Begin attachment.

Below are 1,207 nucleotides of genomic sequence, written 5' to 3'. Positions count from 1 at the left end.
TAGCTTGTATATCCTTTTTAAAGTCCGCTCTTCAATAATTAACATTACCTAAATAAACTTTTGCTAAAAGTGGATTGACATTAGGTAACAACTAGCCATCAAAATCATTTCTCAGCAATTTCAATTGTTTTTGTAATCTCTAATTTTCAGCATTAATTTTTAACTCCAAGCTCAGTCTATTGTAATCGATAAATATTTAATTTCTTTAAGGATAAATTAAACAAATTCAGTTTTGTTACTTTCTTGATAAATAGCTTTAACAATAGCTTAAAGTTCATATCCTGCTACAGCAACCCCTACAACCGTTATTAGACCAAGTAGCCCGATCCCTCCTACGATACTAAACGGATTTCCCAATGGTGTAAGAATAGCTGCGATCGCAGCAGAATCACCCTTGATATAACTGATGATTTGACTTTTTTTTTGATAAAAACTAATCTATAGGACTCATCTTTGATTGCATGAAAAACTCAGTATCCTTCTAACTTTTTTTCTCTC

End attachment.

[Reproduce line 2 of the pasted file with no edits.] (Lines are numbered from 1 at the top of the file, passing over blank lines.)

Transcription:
TAGCTTGTATATCCTTTTTAAAGTCCGCTCTTCAATAATTAACATTACCTAAATAAACTTTTGCTAAAAGTGGATTGACATTAGGTAACAACTAGCCATCAAAATCATTTCTCAGCAATTTCAATTGTTTTTGTAATCTCTAATTTTCAGCATTAATTTTTAACTCCAAGCTCAGTCTATTGTAATCGATAAATATTTAATTTCTTTAAGGATAAATTAAACAAATTCAGTTTTGTTACTTTCTTGATAAATAGCTTTAACAATAGCTTAAAGTTCATATCCTGCTACAGCAACCCCTACAACCGTTATTAGACCAAGTAGCCCGATCCCTCCTACGATACTAAACGGATTTCCCAATGGTGTAAGAATAGCTGCGATCGCAGCAGAATCACCCTTGATATAACTGATGATTTGACTTTTTTTTTGATAAAAACTAATCTATAGGACTCATCTTTGATTGCATGAAAAACTCAGTATCCTTCTAACTTTTTTTCTCTC